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The Iowa Board of Regents on Wednesday unanimously approved a $65.4 million budget cut for the state universities for next year, citing revenue reductions due to coronavirus and declining state financial support.
The $3.47 billion general operating budget also includes money for the Regents board office, Iowa Public Radio and the special schools for blind and deaf students.
The Regents approved tuition rates in June that included no increase from the previous year. The Iowa Legislature cut the 2021 appropriation for the state universities by $8 million in June.
University presidents emphasized the historic nature of the challenge they face.
“Shutting down was one thing. Reopening is another,” University of Iowa President Bruce Harreld said during the online board meeting. “Every pocket of our university has been impacted by this virus and every pocket has been impacted differently than other departments.”
Iowa State University President Wendy Wintersteen said the effect of budget cuts could include the loss of 100 faculty positions, mostly through attrition and a new retirement incentive program. Iowa State saw revenues drop $114 million due to the pandemic, she said.
“We are working to minimize the effect of our financial challenges on students, faculty and staff. However, this is really an unprecedented situation,” Wintersteen said. “These are extraordinary times and we are forced to make difficult decisions to maintain the financial health of the university.”
Among other budget-reduction measures, the University of Iowa has reduced support for Hancher Auditorium as part of a three-year process to make the fine-arts center self-sustaining.
All three university presidents have taken salary reductions. The board approved a 10% cut to Wintersteen’s base salary of $590,000; University of Northern Iowa President Mark Nook’s base salary was cut by $42,110 and his deferred compensation package through June 2022 was cut in half, to $50,000. Harreld took a 50% cut in his base pay for a reduction of $270,416.
The board did not reduce deferred compensation packages for Wintersteen and Harreld.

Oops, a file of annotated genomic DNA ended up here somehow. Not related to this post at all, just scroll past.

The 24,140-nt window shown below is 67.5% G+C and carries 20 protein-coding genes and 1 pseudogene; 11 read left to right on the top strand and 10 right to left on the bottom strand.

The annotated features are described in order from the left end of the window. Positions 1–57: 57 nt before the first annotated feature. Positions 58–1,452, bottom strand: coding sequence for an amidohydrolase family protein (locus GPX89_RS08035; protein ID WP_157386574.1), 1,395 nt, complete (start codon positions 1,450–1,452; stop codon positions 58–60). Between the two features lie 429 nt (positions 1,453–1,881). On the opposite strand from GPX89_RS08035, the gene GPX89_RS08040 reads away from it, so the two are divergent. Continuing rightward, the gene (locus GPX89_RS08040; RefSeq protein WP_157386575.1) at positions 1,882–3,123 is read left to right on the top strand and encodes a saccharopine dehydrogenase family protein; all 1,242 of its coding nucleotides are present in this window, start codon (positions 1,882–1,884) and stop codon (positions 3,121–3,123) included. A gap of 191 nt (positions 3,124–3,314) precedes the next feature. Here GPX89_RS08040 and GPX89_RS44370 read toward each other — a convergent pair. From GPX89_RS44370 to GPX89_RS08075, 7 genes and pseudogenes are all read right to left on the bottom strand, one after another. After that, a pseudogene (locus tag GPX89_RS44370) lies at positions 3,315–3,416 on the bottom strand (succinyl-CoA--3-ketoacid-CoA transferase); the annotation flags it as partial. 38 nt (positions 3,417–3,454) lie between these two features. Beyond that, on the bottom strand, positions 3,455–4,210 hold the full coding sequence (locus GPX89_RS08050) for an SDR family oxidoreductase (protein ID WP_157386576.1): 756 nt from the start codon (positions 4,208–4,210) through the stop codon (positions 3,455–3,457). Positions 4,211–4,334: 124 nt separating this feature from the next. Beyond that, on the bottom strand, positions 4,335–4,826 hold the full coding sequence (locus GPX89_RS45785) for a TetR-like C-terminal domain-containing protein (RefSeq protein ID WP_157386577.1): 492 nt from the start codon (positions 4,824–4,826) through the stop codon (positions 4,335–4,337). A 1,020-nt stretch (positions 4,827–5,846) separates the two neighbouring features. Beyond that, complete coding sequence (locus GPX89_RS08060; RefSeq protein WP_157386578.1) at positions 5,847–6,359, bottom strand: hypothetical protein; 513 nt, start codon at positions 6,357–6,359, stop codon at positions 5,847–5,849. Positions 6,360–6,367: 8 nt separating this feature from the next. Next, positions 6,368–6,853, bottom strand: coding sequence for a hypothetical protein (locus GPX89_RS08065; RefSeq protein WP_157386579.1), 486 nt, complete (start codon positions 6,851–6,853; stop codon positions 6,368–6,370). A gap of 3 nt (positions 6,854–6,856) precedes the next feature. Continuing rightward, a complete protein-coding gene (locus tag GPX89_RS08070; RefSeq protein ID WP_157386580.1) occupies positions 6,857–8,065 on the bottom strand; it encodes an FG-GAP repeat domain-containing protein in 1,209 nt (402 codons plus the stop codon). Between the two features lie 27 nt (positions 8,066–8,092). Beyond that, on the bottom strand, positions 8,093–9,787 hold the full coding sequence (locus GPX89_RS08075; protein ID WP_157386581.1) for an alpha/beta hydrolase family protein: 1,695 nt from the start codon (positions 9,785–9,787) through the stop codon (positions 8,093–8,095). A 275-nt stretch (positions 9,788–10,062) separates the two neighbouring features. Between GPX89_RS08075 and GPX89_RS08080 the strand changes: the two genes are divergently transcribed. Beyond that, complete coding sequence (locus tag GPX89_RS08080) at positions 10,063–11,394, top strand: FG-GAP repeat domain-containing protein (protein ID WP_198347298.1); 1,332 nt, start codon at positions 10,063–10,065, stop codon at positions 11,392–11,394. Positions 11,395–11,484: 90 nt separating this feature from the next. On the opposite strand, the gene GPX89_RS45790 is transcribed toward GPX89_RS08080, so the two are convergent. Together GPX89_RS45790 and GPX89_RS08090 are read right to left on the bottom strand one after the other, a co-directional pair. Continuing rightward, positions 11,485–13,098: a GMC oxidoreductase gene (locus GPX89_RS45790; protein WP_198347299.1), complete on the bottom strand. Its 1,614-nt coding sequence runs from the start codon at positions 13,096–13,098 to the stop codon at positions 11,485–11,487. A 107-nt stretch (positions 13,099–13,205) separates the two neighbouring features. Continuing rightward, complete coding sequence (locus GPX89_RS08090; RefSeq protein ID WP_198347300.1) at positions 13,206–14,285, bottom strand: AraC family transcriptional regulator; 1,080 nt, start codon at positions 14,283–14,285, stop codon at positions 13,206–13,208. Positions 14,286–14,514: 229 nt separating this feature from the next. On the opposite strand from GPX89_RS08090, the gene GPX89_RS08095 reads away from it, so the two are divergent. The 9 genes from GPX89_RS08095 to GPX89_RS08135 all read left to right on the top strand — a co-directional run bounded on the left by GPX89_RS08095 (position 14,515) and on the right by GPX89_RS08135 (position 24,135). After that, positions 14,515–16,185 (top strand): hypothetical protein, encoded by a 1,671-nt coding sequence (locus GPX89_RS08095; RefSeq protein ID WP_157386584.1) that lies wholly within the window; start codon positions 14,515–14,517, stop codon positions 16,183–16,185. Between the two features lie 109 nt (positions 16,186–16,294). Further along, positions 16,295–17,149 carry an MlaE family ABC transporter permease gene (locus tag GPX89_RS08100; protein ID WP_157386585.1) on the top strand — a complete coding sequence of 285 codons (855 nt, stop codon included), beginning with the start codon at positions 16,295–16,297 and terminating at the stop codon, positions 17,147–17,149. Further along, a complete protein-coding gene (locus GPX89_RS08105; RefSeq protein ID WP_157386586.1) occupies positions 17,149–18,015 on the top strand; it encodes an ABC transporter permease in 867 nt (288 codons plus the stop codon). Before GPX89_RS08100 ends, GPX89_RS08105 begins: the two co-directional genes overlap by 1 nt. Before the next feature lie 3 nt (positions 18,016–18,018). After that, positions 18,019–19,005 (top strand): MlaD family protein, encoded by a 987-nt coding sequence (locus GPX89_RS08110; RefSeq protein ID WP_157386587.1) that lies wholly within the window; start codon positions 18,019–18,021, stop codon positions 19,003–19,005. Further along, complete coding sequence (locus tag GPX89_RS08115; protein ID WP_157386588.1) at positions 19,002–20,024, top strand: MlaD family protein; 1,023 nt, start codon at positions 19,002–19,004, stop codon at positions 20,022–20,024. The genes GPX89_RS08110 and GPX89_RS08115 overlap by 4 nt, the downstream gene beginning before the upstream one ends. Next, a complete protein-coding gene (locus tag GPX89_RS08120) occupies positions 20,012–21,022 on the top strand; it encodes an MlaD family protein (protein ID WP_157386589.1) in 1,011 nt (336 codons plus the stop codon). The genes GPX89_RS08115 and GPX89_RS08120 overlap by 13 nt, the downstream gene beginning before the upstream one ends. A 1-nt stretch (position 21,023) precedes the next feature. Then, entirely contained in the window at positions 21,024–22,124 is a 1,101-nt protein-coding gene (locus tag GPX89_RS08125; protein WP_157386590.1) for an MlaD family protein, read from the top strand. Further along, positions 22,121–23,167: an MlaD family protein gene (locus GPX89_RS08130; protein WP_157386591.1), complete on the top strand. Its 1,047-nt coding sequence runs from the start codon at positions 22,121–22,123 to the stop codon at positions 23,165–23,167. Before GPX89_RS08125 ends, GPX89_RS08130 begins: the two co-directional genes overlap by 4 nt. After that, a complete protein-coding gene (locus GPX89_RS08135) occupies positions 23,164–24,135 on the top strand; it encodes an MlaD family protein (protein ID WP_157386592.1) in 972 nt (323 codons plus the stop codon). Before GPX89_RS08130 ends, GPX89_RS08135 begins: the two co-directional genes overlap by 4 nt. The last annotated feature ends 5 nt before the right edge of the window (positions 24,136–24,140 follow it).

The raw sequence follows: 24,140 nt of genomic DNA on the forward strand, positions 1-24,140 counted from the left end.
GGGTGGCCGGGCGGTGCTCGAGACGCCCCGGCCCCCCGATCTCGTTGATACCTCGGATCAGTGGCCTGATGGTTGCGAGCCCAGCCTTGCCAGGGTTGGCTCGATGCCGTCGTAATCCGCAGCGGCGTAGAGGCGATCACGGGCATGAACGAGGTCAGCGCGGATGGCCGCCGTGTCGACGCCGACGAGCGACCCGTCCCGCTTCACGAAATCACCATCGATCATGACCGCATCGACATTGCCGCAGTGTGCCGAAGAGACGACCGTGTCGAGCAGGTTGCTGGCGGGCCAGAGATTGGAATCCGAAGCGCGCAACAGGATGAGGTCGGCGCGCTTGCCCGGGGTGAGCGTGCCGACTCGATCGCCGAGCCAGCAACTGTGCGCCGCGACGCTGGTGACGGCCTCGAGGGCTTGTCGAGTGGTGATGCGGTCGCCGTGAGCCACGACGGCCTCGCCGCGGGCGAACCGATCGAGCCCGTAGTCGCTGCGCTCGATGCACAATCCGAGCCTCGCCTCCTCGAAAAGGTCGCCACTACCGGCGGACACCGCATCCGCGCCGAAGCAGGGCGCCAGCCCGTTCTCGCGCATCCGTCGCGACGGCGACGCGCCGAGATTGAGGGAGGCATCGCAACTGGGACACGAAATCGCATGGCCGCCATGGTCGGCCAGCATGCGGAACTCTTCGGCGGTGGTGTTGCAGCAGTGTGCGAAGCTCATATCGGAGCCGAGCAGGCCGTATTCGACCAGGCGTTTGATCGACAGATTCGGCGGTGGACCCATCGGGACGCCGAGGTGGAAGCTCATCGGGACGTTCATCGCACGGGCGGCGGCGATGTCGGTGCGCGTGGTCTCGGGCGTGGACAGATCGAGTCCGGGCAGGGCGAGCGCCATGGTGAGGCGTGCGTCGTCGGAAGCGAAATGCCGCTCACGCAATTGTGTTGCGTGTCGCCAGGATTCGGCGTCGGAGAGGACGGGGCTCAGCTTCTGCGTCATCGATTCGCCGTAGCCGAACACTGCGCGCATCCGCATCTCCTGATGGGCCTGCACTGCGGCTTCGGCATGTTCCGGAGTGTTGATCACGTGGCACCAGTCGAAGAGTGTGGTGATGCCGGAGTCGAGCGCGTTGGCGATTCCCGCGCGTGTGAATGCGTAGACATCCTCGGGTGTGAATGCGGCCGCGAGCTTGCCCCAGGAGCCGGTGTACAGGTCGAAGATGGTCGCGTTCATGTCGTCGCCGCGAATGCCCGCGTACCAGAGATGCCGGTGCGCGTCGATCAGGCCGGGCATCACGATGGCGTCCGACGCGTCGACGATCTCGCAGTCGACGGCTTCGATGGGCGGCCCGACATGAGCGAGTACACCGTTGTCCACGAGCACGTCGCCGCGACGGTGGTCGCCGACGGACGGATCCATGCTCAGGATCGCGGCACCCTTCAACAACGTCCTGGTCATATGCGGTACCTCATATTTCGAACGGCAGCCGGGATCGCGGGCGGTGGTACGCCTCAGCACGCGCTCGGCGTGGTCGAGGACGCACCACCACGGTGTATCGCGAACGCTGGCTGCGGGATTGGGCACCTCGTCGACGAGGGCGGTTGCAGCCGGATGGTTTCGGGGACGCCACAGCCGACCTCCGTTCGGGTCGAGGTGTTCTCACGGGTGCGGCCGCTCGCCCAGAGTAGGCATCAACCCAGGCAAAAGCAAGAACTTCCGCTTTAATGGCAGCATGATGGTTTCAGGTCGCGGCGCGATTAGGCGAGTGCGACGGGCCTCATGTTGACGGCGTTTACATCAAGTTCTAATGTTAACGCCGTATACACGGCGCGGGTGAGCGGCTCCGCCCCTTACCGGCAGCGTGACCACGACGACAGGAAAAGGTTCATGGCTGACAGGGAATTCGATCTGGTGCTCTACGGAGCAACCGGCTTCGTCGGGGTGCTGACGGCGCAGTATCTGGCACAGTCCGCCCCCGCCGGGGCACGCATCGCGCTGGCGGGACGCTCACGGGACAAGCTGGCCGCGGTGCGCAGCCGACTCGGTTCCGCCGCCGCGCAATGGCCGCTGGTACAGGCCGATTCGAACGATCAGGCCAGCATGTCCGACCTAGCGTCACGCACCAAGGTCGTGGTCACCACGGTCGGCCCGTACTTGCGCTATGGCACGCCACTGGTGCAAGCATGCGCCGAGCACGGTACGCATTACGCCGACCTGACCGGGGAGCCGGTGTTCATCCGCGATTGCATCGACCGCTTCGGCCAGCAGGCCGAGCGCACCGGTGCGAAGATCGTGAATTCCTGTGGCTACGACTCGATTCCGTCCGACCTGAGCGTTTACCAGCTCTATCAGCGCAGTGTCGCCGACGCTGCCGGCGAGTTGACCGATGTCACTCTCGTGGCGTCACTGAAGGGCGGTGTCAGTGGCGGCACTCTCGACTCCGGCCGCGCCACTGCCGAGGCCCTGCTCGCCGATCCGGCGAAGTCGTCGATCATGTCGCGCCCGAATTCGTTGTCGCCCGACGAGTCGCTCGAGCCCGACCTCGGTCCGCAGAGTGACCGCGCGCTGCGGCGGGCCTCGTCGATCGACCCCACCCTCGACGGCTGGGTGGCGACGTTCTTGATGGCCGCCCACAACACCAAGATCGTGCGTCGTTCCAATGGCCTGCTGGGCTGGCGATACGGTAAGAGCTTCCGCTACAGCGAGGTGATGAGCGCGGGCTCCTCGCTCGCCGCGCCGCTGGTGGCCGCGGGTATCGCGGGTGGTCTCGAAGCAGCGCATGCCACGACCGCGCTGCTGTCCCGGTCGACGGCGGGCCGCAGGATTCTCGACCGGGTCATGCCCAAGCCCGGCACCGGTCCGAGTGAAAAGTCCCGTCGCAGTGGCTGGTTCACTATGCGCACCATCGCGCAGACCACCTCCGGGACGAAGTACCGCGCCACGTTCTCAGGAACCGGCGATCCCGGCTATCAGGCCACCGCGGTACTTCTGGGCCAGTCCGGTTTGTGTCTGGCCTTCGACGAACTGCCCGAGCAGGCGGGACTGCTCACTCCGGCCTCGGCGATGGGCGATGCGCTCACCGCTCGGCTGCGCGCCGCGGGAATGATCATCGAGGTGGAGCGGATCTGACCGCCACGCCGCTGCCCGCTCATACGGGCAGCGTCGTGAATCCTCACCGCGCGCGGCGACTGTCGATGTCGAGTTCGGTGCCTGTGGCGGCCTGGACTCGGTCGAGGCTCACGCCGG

The university budgets approved Wednesday were:
- University of Iowa: $727.9 million, about $18.1 million less than a current year’s budget of $746 million.
- Iowa State: $629.9 million, about $41 million less than the current year’s budget of $670.6 million.
- University of Northern Iowa: $170.4 million, a cut of $6.6 million from the current year’s budget of $177 million.
Activist group: Rising tuition isn’t sustainable
The budget cuts are indicative of the universities’ reliance on tuition money, which doesn’t set them up for long-term success, said Denise Cheeseman, the lead organizer of Iowa Student Action, an activist group that advocates for free college.
Cheeseman said tuition has been historically rising across the country, including in Iowa, which allows state governments to reduce their allocations.
Now, students may be faced with rising tuition costs as they face economic stress during the COVID-19 pandemic.
“I know so many of my friends and students are not sure if they’re going to be able to make ends meet now,” Cheeseman said. “I know people who are dropping out and taking semesters off.”
While money has been allocated to each university through the CARES Act to help students, they are required to file an application for aid that shows financial hardship due to COVID-19.
But Cheeseman said that’s counterintuitive.
“This is affecting literally everyone,” Cheeseman said. “It needs to not be a one-time reward.”
Harreld: There’s no ‘administrative bloat’
University of Iowa president Bruce Harreld took issue Wednesday with an assertion in a newspaper column that the Board of Regents should look for ways to streamline university administration.
Harreld cited data from the American Council of Trustees and Alumni that shows the average administrative costs for tier one universities was 17%, while the average at University of Iowa is 13%.
“All of us have had to hunker down and (have) made sure that we become as efficient as possible in our administrative costs to support our academic and research missions,” he said. “So let’s please calm down. There’s not administrative bloat. There’s actually just the opposite.”
Asked by a member of the Board of Regents whether the university has suffered from having too few administrators, Harreld said it needs more lawyers. “Last year, I sat down with the faculty who had reviewed for several months our general counsel organization, and it’s quite clear that we are two or three attorneys short of what we need,” he said.
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